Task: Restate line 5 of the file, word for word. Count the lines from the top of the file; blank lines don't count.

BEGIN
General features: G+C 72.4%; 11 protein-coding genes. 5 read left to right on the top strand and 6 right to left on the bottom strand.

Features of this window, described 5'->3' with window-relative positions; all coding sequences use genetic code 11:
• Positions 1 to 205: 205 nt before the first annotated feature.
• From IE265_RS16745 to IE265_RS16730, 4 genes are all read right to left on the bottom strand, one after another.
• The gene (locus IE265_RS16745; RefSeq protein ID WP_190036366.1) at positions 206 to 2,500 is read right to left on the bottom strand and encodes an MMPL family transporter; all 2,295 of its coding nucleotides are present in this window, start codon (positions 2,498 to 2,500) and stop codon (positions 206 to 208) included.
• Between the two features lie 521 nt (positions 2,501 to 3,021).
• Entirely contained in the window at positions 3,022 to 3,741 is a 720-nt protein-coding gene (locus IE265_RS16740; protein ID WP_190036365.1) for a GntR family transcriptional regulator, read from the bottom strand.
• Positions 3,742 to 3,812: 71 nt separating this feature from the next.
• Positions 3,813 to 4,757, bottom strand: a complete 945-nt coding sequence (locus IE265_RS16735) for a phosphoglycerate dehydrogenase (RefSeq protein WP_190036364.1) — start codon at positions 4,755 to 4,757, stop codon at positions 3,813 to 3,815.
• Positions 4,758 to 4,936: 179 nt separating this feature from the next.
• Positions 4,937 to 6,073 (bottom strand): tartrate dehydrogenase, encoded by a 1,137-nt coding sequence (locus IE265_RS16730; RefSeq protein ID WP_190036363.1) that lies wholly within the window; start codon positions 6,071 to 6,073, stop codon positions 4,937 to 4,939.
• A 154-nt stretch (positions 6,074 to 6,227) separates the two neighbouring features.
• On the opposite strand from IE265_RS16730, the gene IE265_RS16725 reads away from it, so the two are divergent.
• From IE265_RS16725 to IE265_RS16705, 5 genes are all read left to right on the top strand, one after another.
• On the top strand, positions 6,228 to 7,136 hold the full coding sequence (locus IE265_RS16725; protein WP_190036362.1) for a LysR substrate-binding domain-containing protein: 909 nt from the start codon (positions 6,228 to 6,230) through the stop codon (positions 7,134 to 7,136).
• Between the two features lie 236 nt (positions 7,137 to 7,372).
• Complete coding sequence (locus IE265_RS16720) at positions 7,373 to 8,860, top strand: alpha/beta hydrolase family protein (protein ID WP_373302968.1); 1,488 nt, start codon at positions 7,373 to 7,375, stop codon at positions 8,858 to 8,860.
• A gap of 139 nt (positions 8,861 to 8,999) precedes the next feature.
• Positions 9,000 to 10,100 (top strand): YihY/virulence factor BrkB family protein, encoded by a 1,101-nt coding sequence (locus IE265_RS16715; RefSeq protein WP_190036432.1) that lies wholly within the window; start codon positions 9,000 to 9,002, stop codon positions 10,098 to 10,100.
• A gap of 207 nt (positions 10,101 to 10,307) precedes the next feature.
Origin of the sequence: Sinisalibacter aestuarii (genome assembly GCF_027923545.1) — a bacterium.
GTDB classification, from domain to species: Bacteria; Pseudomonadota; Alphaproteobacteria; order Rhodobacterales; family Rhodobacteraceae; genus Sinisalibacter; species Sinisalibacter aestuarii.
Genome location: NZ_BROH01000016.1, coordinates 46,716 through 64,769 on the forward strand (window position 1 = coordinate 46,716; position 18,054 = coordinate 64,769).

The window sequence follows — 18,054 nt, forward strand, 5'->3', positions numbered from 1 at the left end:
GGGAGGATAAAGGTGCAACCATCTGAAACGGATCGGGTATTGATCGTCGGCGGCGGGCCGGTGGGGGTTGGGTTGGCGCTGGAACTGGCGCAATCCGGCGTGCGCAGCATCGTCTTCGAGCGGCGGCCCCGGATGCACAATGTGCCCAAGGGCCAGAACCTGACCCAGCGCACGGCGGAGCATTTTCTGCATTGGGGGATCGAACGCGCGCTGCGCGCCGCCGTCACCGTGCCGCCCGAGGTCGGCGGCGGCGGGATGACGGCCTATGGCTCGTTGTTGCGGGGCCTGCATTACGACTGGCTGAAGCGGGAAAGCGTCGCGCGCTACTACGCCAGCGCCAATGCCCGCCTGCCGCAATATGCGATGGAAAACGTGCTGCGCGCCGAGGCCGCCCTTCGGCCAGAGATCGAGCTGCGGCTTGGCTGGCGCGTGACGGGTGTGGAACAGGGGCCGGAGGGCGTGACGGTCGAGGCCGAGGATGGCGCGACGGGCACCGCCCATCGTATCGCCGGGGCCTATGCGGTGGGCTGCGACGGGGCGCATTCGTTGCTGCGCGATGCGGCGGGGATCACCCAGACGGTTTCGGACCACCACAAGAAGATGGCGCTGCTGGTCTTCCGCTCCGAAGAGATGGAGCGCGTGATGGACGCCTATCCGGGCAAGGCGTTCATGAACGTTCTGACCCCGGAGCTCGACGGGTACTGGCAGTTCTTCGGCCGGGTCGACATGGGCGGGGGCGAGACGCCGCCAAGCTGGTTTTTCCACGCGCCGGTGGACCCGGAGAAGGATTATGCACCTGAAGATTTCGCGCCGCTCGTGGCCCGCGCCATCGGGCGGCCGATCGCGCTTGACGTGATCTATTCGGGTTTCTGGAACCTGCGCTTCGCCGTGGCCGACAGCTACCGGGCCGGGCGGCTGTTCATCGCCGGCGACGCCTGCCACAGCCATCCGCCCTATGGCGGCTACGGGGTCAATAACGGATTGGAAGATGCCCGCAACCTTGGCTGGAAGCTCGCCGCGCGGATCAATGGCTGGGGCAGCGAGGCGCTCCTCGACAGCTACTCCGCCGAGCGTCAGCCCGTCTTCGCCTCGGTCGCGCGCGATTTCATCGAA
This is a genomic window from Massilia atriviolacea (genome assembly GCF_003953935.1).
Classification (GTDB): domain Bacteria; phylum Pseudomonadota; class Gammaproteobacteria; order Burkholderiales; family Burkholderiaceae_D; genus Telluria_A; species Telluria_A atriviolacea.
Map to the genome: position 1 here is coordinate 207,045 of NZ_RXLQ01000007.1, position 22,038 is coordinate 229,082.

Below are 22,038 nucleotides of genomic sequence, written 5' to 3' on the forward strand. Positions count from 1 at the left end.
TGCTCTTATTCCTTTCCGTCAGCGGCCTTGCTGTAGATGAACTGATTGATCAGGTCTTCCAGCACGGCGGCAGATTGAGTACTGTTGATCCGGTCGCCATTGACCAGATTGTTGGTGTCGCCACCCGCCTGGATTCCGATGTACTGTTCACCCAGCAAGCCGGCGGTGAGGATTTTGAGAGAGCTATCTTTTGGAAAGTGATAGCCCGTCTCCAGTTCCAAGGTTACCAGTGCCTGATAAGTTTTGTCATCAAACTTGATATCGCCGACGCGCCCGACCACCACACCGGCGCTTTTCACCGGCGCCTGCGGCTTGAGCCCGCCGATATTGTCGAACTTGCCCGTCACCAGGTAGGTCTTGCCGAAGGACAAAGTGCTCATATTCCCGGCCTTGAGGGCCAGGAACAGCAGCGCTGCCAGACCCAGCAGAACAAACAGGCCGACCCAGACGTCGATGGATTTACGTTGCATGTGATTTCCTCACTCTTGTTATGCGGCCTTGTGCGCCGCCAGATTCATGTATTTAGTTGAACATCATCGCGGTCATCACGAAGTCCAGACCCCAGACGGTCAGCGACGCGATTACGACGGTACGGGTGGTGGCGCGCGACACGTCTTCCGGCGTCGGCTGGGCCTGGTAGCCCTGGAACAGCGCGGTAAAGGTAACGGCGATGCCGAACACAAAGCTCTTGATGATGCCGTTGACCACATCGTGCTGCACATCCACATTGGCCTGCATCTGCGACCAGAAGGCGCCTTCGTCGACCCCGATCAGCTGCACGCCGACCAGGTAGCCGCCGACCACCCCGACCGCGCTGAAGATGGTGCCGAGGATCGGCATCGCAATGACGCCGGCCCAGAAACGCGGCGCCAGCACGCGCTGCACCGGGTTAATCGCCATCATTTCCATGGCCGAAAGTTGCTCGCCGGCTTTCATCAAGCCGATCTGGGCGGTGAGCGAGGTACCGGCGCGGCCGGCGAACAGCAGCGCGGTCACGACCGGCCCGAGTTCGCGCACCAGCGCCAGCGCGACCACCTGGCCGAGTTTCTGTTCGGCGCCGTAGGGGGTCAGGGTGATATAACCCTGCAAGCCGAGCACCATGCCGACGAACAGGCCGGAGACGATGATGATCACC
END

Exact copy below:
• The gene (locus IE265_RS16745; RefSeq protein ID WP_190036366.1) at positions 206 to 2,500 is read right to left on the bottom strand and encodes an MMPL family transporter; all 2,295 of its coding nucleotides are present in this window, start codon (positions 2,498 to 2,500) and stop codon (positions 206 to 208) included.